2. I applaud Lynda and Missy’s decision. They are correct about their perceptions of parents, social media and the emotional turmoil these snowflakes are experiencing.

  3. Mr. Hayes, you did an awesome job in keeping us informed. My son went to Washington DC this past June and had a great time. I know that many of his friends had wonderful experiences. I am frustrated by those ignorant parents who are selfishly thinking of themselves and their children as a special group that needed to be exclusively catered for. Their actions caused no future D C trip for the current 8th graders who have been anxiously waiting for this trip for their transition to High School. I am saddened that this has to come to this conclusion.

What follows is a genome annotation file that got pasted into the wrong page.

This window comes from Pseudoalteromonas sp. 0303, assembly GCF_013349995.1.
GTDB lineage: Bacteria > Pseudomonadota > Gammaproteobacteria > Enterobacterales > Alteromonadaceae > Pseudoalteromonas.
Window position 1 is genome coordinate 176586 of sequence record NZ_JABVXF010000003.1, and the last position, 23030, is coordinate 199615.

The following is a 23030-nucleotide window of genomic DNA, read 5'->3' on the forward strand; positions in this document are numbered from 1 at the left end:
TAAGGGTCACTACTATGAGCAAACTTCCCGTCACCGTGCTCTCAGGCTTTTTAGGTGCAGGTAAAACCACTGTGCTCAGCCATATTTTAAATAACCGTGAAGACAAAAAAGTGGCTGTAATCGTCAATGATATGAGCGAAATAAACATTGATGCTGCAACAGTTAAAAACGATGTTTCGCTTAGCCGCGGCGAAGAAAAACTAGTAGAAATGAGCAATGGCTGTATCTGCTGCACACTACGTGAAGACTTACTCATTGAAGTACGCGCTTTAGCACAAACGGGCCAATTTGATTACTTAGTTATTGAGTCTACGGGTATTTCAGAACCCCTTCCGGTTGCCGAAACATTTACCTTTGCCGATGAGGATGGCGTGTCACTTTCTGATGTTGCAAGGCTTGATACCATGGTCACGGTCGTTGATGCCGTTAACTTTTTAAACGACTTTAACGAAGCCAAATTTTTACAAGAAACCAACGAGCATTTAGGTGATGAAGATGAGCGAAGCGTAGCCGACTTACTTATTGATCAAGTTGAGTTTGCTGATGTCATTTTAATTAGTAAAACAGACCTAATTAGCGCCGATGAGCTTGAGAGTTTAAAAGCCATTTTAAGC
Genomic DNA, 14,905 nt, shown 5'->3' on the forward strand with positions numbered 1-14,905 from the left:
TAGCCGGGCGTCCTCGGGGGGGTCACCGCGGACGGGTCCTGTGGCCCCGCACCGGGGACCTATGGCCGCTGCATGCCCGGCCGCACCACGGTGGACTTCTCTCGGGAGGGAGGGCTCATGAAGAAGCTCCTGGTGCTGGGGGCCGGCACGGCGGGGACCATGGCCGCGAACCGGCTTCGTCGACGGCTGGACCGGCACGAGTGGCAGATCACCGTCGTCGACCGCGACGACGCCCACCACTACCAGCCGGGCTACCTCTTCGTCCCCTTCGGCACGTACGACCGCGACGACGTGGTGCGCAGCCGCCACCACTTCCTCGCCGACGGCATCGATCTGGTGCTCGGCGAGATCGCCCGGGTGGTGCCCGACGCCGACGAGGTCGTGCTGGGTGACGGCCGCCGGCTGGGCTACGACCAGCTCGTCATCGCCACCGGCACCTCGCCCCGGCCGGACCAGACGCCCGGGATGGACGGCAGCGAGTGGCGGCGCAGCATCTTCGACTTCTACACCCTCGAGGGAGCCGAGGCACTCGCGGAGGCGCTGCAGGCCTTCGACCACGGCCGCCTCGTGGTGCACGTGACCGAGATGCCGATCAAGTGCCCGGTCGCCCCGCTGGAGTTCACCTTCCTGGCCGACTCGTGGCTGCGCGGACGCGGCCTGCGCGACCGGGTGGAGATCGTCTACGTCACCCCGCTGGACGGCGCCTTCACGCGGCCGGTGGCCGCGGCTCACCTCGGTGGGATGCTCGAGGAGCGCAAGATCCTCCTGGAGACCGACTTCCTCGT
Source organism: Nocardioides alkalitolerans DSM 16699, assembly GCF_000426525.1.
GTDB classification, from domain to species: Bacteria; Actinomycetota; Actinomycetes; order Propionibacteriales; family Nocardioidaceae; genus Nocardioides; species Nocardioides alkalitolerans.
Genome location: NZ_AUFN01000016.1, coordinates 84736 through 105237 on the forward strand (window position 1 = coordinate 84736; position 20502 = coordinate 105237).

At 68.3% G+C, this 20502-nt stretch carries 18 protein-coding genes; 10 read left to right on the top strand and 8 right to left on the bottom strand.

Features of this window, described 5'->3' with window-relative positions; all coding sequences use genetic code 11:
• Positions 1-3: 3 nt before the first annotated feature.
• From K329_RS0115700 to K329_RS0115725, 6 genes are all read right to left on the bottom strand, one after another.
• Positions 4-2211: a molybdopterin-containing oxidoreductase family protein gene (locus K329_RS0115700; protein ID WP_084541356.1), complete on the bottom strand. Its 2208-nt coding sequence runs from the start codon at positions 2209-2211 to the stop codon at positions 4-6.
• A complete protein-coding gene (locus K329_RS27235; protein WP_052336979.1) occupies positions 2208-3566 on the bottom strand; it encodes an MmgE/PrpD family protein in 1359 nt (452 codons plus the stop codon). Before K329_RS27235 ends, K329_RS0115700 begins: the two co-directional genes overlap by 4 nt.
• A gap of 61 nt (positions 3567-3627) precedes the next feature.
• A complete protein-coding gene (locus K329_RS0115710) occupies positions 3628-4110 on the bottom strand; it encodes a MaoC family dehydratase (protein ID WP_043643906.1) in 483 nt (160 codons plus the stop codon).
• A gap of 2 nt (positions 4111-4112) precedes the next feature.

4. I find this part very troubling… “..we are seeing more and more students coming into eighth grade with very limited independent skills. This is not based on physical or intellectual abilities, but simply based on their lack of age-appropriate independence.”. I agree with the sentiment but worry about how this can be reversed. In a time when we monitor every move a child makes at home, school, outside..how every mistake they make is treated as a criminal offense rather than often times, a mistake, an opportunity to learn from that mistake. Schools have a zero tolerance policy. What else can we expect from children? I think it speaks volumes about the generation as a whole and what we as parents have allowed to happen.